Joe Rogan Reveals Why He Will Not Leave UFC ‘Anytime Soon’

Published 09/01/2020, 3:30 PM EDT


Joe Rogan has come a long way from being the guy who everyone knew as the host of Fear Factor. After two decades of calling UFC fights, his voice is now inherently linked to every major moment in the promotion’s history. Although he has gained a much wider audience with his podcast, Rogan is not looking to leave the UFC just yet.

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The UFC play-by-play commentator signed a deal with Spotify for moving his podcast to the streaming platform. Worth $100 million, the deal will make ‘Joe Rogan Experience’ exclusive to Spotify from next year. The deal is a result of the success that Rogan has witnessed over the years in the podcast industry.

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However, the huge influx of money hasn’t made him wonder if he should leave his job at the UFC. This is primarily because Joe is a mixed martial artist fan down to the core. Even after spending so much time beside the Octagon, his love for calling fights hasn’t dwindled.

While talking on Unlocking the Cage, Joe highlighted what it would take for him to leave the fight business.

“Until I stop getting the juice,” he said. “I get the juice, 100%. It hasn’t waned that much. If there’s a big fight – it doesn’t even have to be a big fight. It can be a semi-big fight. I get the juice, man. I’m never going to not get the juice. I mean I get it for Junior dos Santos vs Jairzinho Rozenstruik. I get it for everybody!”

“When I’m there, I get excited,” he added.

Joe Rogan feels fortunate to be among the few who can still watch live fights

Despite his long connection with the UFC, Joe Rogan still witnessed something new this year when he had to call the fights in an empty arena. After years of matching his energy to the electric crowds that often fill the arenas, it was a different experience to be in an empty arena for him.

Regardless, he considers himself lucky to have been in that spot. This is because almost all the fight fans have to satisfy themselves by watching the fights from their TV screens. For Rogan, however, the venue may have changed but the view remains the same.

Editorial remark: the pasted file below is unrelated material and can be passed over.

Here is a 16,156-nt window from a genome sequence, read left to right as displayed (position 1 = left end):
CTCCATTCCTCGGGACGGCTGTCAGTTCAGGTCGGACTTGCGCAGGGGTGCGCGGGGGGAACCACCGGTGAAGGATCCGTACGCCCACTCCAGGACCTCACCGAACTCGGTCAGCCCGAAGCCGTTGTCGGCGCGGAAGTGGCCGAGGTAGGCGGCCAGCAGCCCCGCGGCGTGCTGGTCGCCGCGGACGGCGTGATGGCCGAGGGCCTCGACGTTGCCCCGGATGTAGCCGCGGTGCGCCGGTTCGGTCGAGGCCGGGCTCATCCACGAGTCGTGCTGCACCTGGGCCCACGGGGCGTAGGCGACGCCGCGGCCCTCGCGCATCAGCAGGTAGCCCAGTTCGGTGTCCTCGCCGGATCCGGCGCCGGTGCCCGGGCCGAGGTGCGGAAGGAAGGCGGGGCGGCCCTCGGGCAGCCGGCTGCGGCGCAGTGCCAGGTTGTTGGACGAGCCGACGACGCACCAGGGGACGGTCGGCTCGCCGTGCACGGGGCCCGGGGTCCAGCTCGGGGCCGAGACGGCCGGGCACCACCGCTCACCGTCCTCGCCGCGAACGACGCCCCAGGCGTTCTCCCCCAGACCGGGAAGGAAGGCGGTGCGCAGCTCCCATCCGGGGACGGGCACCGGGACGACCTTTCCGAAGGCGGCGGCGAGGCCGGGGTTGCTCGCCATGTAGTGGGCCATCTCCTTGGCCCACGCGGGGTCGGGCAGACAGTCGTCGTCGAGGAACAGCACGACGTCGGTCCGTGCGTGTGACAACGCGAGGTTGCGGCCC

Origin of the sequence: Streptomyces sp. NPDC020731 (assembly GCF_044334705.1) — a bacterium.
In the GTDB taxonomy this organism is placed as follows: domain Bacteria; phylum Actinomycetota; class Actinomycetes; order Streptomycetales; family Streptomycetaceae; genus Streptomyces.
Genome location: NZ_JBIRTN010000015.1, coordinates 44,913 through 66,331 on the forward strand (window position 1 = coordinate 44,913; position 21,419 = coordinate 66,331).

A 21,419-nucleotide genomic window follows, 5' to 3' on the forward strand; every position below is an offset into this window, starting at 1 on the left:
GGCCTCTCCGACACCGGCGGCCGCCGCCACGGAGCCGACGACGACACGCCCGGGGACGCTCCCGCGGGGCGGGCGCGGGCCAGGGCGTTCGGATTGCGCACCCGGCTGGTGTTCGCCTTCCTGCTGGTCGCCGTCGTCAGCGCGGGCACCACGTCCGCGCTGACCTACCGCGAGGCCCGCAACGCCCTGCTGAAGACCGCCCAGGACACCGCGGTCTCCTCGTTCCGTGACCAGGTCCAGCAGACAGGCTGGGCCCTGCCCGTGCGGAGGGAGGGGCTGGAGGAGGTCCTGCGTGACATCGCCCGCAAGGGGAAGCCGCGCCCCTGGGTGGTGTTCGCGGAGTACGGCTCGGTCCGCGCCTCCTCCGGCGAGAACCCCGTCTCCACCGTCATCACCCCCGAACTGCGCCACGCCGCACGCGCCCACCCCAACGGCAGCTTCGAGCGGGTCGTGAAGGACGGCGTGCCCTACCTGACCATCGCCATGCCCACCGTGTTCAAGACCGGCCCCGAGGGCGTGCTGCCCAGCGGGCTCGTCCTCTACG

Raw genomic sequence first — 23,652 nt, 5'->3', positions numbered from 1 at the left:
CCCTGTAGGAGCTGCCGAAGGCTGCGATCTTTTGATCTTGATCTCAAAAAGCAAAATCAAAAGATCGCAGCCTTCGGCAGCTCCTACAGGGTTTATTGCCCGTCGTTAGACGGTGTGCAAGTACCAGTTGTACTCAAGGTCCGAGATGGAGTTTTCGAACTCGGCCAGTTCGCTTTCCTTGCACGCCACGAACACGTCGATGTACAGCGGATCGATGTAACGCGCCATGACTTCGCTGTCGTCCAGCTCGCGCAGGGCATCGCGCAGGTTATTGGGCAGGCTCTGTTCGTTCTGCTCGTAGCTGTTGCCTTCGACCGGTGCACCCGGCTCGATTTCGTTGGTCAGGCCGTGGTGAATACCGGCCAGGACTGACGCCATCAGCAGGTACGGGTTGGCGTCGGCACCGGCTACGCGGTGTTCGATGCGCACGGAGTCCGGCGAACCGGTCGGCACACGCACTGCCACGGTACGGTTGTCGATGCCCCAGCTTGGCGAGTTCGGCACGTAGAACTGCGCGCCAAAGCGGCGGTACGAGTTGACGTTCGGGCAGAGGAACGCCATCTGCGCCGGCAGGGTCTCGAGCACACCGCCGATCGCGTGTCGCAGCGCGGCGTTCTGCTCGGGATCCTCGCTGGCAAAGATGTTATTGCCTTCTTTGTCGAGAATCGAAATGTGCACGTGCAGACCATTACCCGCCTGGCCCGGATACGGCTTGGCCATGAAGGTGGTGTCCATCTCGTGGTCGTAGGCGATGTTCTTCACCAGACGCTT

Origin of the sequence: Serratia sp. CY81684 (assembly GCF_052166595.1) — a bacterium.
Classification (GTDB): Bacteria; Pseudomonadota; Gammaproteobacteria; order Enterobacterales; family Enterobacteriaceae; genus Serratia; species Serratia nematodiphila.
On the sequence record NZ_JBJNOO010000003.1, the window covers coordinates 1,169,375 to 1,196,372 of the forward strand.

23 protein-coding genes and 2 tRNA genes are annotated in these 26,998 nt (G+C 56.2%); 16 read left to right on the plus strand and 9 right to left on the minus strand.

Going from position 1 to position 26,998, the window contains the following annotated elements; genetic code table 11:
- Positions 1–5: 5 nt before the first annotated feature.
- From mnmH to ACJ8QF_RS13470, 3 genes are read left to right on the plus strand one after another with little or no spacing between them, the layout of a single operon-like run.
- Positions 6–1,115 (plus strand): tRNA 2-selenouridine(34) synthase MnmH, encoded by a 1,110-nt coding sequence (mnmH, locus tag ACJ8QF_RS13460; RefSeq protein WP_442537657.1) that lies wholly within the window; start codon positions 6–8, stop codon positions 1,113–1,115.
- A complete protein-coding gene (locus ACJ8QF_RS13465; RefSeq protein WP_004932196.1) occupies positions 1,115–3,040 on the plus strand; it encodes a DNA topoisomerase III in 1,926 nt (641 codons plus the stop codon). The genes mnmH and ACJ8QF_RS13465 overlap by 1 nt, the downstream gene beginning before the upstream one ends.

“And one of the things about COVID is that I’ve been calling these fights with no audience. The one we’ve done in Florida and the cards that I’ve done at the UFC Apex Center, I feel so fortunate because I’m one of the very few people that’s there live. There’s something really special about live fights. I love watching fights at home. I love it, but there’s an extra juice about seeing it live,” he said.

“And when you know you’re one of, you know, 20 people or so that’s inside the Apex Center – all the officials, the referees, corner people, and the commentators and camera folks – there’s a small handful of people and every time I’m there, I think, “Man, I’m so fortunate.”

“It’s still magic” – Joe Rogan on his experience of calling the fights

Being a UFC commentator comes with its share of hassles as well. With the shows taking place all over the country, and even overseas sometimes, there is a significant hassle of being on the road every now and then. There’s always the possibility of a large chunk of fans not agreeing with your analysis or considering you bias towards someone.

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However, it seems that Joe doesn’t think about all this a lot. He is more than happy to be witnessing all-time greats such as Daniel Cormier and Stipe Miocic go at each other inside the Octagon.

When I saw DC vs Stipe and I’m there live and I’m like, “God I’m so fortunate to be here.” Tyron Woodley vs Gilbert Burns I’m like, “What a fight, and how fortunate am I to be here and watch this go down live?” You know, it’s still – to me, it’s still magic. It’s still amazing. I love it,” he added.

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With September rolling around, Joe Rogan has officially moved over his podcast to Spotify. While the deal is huge, he asserts that he will still exercise freedom over the content. However, the fans may miss watching him as he discussed a plethora of topics with people from all walks of life.

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Rishabh Singh

655 articles

Rishabh Singh is an MMA author at EssentiallySports since 2020. An engineer in the making, his love for combat sports began by watching Anderson Silva light people up inside the Octagon. When he isn't busy in his technical pursuits, he is an avid reader with a love for sports in general and sporting history in particular.

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